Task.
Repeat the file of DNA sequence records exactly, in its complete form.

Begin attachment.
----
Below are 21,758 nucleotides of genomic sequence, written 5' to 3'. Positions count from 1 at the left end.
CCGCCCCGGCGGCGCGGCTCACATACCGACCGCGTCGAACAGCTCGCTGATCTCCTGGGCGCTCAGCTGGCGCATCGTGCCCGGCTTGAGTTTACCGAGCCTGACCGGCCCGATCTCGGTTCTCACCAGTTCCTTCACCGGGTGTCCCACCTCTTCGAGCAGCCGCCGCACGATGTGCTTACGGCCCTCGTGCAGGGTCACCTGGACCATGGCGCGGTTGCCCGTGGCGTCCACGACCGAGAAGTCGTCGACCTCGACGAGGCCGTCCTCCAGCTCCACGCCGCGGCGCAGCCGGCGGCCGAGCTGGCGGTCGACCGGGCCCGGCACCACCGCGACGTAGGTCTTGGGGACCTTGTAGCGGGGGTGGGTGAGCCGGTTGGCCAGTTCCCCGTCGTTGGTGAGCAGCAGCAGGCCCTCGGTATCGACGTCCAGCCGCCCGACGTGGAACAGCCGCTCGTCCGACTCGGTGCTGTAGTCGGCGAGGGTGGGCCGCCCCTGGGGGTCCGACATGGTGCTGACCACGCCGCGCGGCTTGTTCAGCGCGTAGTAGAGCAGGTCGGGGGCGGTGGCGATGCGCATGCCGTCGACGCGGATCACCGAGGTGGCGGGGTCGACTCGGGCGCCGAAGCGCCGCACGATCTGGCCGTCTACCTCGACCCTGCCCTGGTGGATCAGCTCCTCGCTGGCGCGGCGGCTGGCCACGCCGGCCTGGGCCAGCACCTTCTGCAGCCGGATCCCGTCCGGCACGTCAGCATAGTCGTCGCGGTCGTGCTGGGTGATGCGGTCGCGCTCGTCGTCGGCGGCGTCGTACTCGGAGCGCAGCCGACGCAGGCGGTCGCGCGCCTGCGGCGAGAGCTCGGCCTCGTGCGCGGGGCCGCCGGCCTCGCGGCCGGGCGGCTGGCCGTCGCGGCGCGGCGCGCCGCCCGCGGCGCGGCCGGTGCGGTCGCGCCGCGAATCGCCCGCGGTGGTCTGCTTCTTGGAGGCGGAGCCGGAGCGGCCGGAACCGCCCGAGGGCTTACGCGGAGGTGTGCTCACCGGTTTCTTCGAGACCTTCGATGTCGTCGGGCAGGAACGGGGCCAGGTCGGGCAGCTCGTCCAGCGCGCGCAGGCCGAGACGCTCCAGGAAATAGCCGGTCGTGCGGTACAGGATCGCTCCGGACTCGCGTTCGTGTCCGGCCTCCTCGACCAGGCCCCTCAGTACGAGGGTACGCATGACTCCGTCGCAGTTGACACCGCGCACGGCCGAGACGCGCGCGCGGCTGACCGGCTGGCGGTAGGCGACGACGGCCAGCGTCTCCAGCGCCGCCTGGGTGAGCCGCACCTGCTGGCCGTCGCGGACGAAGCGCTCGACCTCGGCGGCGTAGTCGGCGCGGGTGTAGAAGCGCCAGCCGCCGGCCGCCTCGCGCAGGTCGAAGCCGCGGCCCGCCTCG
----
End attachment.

Below are 21,758 nucleotides of genomic sequence, written 5' to 3'. Positions count from 1 at the left end.
CCGCCCCGGCGGCGCGGCTCACATACCGACCGCGTCGAACAGCTCGCTGATCTCCTGGGCGCTCAGCTGGCGCATCGTGCCCGGCTTGAGTTTACCGAGCCTGACCGGCCCGATCTCGGTTCTCACCAGTTCCTTCACCGGGTGTCCCACCTCTTCGAGCAGCCGCCGCACGATGTGCTTACGGCCCTCGTGCAGGGTCACCTGGACCATGGCGCGGTTGCCCGTGGCGTCCACGACCGAGAAGTCGTCGACCTCGACGAGGCCGTCCTCCAGCTCCACGCCGCGGCGCAGCCGGCGGCCGAGCTGGCGGTCGACCGGGCCCGGCACCACCGCGACGTAGGTCTTGGGGACCTTGTAGCGGGGGTGGGTGAGCCGGTTGGCCAGTTCCCCGTCGTTGGTGAGCAGCAGCAGGCCCTCGGTATCGACGTCCAGCCGCCCGACGTGGAACAGCCGCTCGTCCGACTCGGTGCTGTAGTCGGCGAGGGTGGGCCGCCCCTGGGGGTCCGACATGGTGCTGACCACGCCGCGCGGCTTGTTCAGCGCGTAGTAGAGCAGGTCGGGGGCGGTGGCGATGCGCATGCCGTCGACGCGGATCACCGAGGTGGCGGGGTCGACTCGGGCGCCGAAGCGCCGCACGATCTGGCCGTCTACCTCGACCCTGCCCTGGTGGATCAGCTCCTCGCTGGCGCGGCGGCTGGCCACGCCGGCCTGGGCCAGCACCTTCTGCAGCCGGATCCCGTCCGGCACGTCAGCATAGTCGTCGCGGTCGTGCTGGGTGATGCGGTCGCGCTCGTCGTCGGCGGCGTCGTACTCGGAGCGCAGCCGACGCAGGCGGTCGCGCGCCTGCGGCGAGAGCTCGGCCTCGTGCGCGGGGCCGCCGGCCTCGCGGCCGGGCGGCTGGCCGTCGCGGCGCGGCGCGCCGCCCGCGGCGCGGCCGGTGCGGTCGCGCCGCGAATCGCCCGCGGTGGTCTGCTTCTTGGAGGCGGAGCCGGAGCGGCCGGAACCGCCCGAGGGCTTACGCGGAGGTGTGCTCACCGGTTTCTTCGAGACCTTCGATGTCGTCGGGCAGGAACGGGGCCAGGTCGGGCAGCTCGTCCAGCGCGCGCAGGCCGAGACGCTCCAGGAAATAGCCGGTCGTGCGGTACAGGATCGCTCCGGACTCGCGTTCGTGTCCGGCCTCCTCGACCAGGCCCCTCAGTACGAGGGTACGCATGACTCCGTCGCAGTTGACACCGCGCACGGCCGAGACGCGCGCGCGGCTGACCGGCTGGCGGTAGGCGACGACGGCCAGCGTCTCCAGCGCCGCCTGGGTGAGCCGCACCTGCTGGCCGTCGCGGACGAAGCGCTCGACCTCGGCGGCGTAGTCGGCGCGGGTGTAGAAGCGCCAGCCGCCGGCCGCCTCGCGCAGGTCGAAGCCGCGGCCCGCCTCG